Tag: Lucian Bebchuk


Why Run Away from the Evidence?

Bernard S. Sharfman is an adjunct professor of business law at the George Mason University School of Business. Related research from the Program on Corporate Governance about hedge fund activism includes The Long-Term Effects of Hedge Fund Activism by Lucian Bebchuk, Alon Brav, and Wei Jiang (discussed on the Forum here), The Myth that Insulating Boards Serves Long-Term Value by Lucian Bebchuk (discussed on the Forum here), and The Law and Economics of Blockholder Disclosure by Lucian Bebchuk and Robert J. Jackson Jr. (discussed on the Forum here). An exchange of posts on the empirical evidence on hedge fund activism between Bebchuk, Brav and Jiang, who urged Wachtell Lipton not to run away from the evidence, and Martin Lipton, who responded to their posts, is available on the Forum here.

Back in September 2013, Lucian Bebchuk, Alon Brav and Wei Jiang posted Don’t Run Away from the Evidence: A Reply to Wachtell Lipton on this blog as a means to rebut the criticism they received on an early draft of their empirical study, The Long-Term Effects of Hedge Fund Activism. In a nutshell, their empirical study found hedge fund activism to create long-term value for both shareholders and the companies they invest in while the lawyers for Wachtell Lipton said the results meant nothing. Based on a recent blog posting by Martin Lipton, the most famous of all the Wachtell partners, Further Recognition of the Adverse Effects of Activist Hedge Funds, the post by Bebchuk, Brav and Jiang did not do anything to change their minds.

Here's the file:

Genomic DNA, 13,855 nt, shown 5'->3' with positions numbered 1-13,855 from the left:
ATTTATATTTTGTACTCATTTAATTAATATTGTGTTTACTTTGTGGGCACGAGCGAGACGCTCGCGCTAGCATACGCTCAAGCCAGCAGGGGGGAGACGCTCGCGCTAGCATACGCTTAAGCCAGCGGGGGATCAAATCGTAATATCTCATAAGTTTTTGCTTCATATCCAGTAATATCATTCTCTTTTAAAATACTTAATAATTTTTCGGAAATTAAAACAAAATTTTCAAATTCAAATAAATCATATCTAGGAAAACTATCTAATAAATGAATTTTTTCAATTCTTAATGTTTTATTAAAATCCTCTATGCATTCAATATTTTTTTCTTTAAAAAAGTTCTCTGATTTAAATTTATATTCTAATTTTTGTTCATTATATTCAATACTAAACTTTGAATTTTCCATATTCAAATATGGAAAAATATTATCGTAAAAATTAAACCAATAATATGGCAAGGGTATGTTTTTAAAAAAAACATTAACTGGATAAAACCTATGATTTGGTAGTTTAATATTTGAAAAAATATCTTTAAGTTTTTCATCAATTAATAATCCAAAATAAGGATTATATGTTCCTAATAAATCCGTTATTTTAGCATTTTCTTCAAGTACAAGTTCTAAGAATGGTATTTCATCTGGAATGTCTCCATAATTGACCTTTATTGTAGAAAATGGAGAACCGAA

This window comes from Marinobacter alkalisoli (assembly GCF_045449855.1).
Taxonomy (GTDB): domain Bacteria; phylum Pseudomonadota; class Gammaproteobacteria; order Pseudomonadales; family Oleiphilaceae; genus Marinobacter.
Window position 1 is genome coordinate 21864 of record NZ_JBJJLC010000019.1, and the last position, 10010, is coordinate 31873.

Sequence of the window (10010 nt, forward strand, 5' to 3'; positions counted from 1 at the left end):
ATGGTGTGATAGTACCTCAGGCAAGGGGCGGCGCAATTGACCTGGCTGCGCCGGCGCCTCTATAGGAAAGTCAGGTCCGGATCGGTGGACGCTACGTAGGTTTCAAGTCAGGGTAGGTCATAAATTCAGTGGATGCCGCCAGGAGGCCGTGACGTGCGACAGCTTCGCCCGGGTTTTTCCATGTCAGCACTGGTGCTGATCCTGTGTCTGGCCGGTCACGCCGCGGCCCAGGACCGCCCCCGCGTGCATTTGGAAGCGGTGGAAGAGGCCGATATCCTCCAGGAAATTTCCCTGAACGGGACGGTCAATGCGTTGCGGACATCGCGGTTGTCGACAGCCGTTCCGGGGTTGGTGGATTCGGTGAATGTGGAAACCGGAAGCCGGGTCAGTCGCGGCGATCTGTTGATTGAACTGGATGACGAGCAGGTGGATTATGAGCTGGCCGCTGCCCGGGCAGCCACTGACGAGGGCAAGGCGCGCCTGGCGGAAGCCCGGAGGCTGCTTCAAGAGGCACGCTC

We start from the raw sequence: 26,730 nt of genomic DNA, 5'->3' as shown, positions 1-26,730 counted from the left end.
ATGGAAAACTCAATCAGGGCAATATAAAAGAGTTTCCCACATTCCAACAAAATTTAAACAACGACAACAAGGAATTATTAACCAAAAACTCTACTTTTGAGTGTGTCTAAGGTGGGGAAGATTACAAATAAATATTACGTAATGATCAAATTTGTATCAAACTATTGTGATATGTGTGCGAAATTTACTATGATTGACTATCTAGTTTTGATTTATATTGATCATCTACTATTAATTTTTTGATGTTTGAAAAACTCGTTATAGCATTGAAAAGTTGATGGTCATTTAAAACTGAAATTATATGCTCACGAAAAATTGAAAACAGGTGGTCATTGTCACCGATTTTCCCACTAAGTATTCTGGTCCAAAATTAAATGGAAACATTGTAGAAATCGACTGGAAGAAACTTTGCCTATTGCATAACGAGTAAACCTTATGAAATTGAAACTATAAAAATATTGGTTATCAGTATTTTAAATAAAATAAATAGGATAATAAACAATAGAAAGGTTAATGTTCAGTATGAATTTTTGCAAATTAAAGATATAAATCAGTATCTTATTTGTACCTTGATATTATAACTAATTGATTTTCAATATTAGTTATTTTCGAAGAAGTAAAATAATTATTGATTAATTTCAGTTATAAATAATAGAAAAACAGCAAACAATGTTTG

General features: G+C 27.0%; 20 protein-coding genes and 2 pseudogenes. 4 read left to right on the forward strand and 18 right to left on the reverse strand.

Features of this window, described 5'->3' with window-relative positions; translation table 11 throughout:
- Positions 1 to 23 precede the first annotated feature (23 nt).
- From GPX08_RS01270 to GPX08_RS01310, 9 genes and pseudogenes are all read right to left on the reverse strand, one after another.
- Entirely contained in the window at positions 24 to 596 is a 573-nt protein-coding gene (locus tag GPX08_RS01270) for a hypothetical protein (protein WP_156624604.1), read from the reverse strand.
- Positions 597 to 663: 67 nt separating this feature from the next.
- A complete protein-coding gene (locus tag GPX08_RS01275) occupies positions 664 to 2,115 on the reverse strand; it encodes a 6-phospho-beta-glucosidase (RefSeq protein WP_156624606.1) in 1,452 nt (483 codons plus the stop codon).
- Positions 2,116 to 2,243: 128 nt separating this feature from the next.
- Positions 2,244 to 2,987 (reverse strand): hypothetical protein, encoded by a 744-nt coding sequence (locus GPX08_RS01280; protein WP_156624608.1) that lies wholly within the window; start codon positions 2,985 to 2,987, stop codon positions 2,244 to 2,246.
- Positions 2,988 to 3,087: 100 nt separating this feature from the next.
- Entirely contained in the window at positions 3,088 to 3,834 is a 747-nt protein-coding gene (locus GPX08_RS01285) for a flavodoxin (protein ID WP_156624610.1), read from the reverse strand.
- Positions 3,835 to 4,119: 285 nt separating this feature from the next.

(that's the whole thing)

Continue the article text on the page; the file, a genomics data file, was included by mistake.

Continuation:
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Bebchuk Leads SSRN’s 2014 Citation Rankings

Statistics released publicly by the Social Science Research Network (SSRN) indicate that, as was the case at the end of each of the seven preceding years, Professor Lucian Bebchuk led SSRN citation rankings for law professors at the end of 2014. As of the end of December 2014, Bebchuk ranked first among all law school professors in all fields in terms of the total number of citations to his work (as well as the total number of downloads of his work on SSRN).

Professor Bebchuk’s papers (available on his SSRN page here) have attracted a total of 4,314 citations. His top ten papers in terms of citations are as follows:

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Short-Termism